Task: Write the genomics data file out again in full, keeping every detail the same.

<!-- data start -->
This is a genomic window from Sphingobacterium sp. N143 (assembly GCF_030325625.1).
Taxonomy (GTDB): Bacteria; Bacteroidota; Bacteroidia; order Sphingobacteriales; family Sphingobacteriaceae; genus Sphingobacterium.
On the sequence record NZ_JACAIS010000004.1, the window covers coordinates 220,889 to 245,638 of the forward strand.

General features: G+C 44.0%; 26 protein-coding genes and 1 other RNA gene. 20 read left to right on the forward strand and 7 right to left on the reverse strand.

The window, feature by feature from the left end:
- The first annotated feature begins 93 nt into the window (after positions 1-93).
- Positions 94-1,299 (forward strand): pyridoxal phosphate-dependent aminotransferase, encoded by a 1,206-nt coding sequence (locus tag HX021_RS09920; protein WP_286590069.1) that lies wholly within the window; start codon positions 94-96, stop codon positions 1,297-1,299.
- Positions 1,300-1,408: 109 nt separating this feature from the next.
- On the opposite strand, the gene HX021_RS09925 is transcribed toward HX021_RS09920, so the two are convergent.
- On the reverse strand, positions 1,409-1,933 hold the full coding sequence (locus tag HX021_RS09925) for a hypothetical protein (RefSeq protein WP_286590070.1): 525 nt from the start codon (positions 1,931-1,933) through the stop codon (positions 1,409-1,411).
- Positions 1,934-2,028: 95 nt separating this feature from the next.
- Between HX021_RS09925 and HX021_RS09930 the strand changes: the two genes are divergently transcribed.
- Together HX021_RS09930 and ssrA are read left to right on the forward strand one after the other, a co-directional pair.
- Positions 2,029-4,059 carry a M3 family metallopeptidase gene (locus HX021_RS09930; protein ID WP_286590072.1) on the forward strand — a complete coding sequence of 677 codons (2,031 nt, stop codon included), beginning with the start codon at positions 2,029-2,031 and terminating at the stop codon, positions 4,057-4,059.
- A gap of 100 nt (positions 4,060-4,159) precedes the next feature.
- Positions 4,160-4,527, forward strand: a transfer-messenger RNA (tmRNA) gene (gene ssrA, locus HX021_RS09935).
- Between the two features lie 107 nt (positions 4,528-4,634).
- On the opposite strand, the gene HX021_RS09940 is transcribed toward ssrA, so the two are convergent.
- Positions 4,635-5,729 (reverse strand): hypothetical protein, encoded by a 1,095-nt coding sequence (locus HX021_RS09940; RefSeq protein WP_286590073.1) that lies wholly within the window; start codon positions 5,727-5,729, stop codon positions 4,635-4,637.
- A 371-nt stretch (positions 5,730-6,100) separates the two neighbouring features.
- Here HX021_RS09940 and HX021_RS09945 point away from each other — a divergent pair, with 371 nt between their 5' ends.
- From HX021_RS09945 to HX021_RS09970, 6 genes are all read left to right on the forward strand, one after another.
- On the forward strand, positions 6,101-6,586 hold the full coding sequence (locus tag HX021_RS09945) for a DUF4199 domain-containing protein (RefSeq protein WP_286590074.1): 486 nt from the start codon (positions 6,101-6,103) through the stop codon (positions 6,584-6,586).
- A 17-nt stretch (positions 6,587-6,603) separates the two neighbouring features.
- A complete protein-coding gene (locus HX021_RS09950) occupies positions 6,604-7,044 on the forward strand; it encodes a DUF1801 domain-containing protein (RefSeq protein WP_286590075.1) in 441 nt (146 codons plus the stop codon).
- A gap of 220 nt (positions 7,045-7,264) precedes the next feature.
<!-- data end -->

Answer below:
This is a genomic window from Sphingobacterium sp. N143 (assembly GCF_030325625.1).
Taxonomy (GTDB): Bacteria; Bacteroidota; Bacteroidia; order Sphingobacteriales; family Sphingobacteriaceae; genus Sphingobacterium.
On the sequence record NZ_JACAIS010000004.1, the window covers coordinates 220,889 to 245,638 of the forward strand.

General features: G+C 44.0%; 26 protein-coding genes and 1 other RNA gene. 20 read left to right on the forward strand and 7 right to left on the reverse strand.

The window, feature by feature from the left end:
- The first annotated feature begins 93 nt into the window (after positions 1-93).
- Positions 94-1,299 (forward strand): pyridoxal phosphate-dependent aminotransferase, encoded by a 1,206-nt coding sequence (locus tag HX021_RS09920; protein WP_286590069.1) that lies wholly within the window; start codon positions 94-96, stop codon positions 1,297-1,299.
- Positions 1,300-1,408: 109 nt separating this feature from the next.
- On the opposite strand, the gene HX021_RS09925 is transcribed toward HX021_RS09920, so the two are convergent.
- On the reverse strand, positions 1,409-1,933 hold the full coding sequence (locus tag HX021_RS09925) for a hypothetical protein (RefSeq protein WP_286590070.1): 525 nt from the start codon (positions 1,931-1,933) through the stop codon (positions 1,409-1,411).
- Positions 1,934-2,028: 95 nt separating this feature from the next.
- Between HX021_RS09925 and HX021_RS09930 the strand changes: the two genes are divergently transcribed.
- Together HX021_RS09930 and ssrA are read left to right on the forward strand one after the other, a co-directional pair.
- Positions 2,029-4,059 carry a M3 family metallopeptidase gene (locus HX021_RS09930; protein ID WP_286590072.1) on the forward strand — a complete coding sequence of 677 codons (2,031 nt, stop codon included), beginning with the start codon at positions 2,029-2,031 and terminating at the stop codon, positions 4,057-4,059.
- A gap of 100 nt (positions 4,060-4,159) precedes the next feature.
- Positions 4,160-4,527, forward strand: a transfer-messenger RNA (tmRNA) gene (gene ssrA, locus HX021_RS09935).
- Between the two features lie 107 nt (positions 4,528-4,634).
- On the opposite strand, the gene HX021_RS09940 is transcribed toward ssrA, so the two are convergent.
- Positions 4,635-5,729 (reverse strand): hypothetical protein, encoded by a 1,095-nt coding sequence (locus HX021_RS09940; RefSeq protein WP_286590073.1) that lies wholly within the window; start codon positions 5,727-5,729, stop codon positions 4,635-4,637.
- A 371-nt stretch (positions 5,730-6,100) separates the two neighbouring features.
- Here HX021_RS09940 and HX021_RS09945 point away from each other — a divergent pair, with 371 nt between their 5' ends.
- From HX021_RS09945 to HX021_RS09970, 6 genes are all read left to right on the forward strand, one after another.
- On the forward strand, positions 6,101-6,586 hold the full coding sequence (locus tag HX021_RS09945) for a DUF4199 domain-containing protein (RefSeq protein WP_286590074.1): 486 nt from the start codon (positions 6,101-6,103) through the stop codon (positions 6,584-6,586).
- A 17-nt stretch (positions 6,587-6,603) separates the two neighbouring features.
- A complete protein-coding gene (locus HX021_RS09950) occupies positions 6,604-7,044 on the forward strand; it encodes a DUF1801 domain-containing protein (RefSeq protein WP_286590075.1) in 441 nt (146 codons plus the stop codon).
- A gap of 220 nt (positions 7,045-7,264) precedes the next feature.